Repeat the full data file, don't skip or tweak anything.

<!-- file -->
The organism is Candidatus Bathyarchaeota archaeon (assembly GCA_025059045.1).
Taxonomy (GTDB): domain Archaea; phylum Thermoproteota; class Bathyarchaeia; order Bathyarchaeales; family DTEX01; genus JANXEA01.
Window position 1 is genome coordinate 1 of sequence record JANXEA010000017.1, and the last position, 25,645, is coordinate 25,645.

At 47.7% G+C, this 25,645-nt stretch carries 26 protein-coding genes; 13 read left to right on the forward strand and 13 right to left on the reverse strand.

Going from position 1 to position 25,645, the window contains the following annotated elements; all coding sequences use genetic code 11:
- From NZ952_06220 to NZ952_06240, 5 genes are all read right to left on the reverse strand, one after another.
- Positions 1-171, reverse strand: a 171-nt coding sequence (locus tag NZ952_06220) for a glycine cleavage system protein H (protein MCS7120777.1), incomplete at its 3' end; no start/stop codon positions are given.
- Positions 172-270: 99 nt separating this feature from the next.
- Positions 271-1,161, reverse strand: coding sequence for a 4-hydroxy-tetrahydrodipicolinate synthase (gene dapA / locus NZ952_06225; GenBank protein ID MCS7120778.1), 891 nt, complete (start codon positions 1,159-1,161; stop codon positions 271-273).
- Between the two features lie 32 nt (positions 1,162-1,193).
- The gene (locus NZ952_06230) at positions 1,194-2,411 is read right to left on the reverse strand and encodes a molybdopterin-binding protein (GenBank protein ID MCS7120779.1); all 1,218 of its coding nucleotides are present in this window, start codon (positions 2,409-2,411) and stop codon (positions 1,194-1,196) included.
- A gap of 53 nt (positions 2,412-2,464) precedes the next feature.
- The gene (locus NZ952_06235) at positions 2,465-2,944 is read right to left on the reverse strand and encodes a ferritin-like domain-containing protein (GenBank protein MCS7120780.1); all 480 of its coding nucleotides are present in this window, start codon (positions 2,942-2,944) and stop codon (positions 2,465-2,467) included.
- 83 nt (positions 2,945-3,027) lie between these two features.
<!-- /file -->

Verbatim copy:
The organism is Candidatus Bathyarchaeota archaeon (assembly GCA_025059045.1).
Taxonomy (GTDB): domain Archaea; phylum Thermoproteota; class Bathyarchaeia; order Bathyarchaeales; family DTEX01; genus JANXEA01.
Window position 1 is genome coordinate 1 of sequence record JANXEA010000017.1, and the last position, 25,645, is coordinate 25,645.

At 47.7% G+C, this 25,645-nt stretch carries 26 protein-coding genes; 13 read left to right on the forward strand and 13 right to left on the reverse strand.

Going from position 1 to position 25,645, the window contains the following annotated elements; all coding sequences use genetic code 11:
- From NZ952_06220 to NZ952_06240, 5 genes are all read right to left on the reverse strand, one after another.
- Positions 1-171, reverse strand: a 171-nt coding sequence (locus tag NZ952_06220) for a glycine cleavage system protein H (protein MCS7120777.1), incomplete at its 3' end; no start/stop codon positions are given.
- Positions 172-270: 99 nt separating this feature from the next.
- Positions 271-1,161, reverse strand: coding sequence for a 4-hydroxy-tetrahydrodipicolinate synthase (gene dapA / locus NZ952_06225; GenBank protein ID MCS7120778.1), 891 nt, complete (start codon positions 1,159-1,161; stop codon positions 271-273).
- Between the two features lie 32 nt (positions 1,162-1,193).
- The gene (locus NZ952_06230) at positions 1,194-2,411 is read right to left on the reverse strand and encodes a molybdopterin-binding protein (GenBank protein ID MCS7120779.1); all 1,218 of its coding nucleotides are present in this window, start codon (positions 2,409-2,411) and stop codon (positions 1,194-1,196) included.
- A gap of 53 nt (positions 2,412-2,464) precedes the next feature.
- The gene (locus NZ952_06235) at positions 2,465-2,944 is read right to left on the reverse strand and encodes a ferritin-like domain-containing protein (GenBank protein MCS7120780.1); all 480 of its coding nucleotides are present in this window, start codon (positions 2,942-2,944) and stop codon (positions 2,465-2,467) included.
- 83 nt (positions 2,945-3,027) lie between these two features.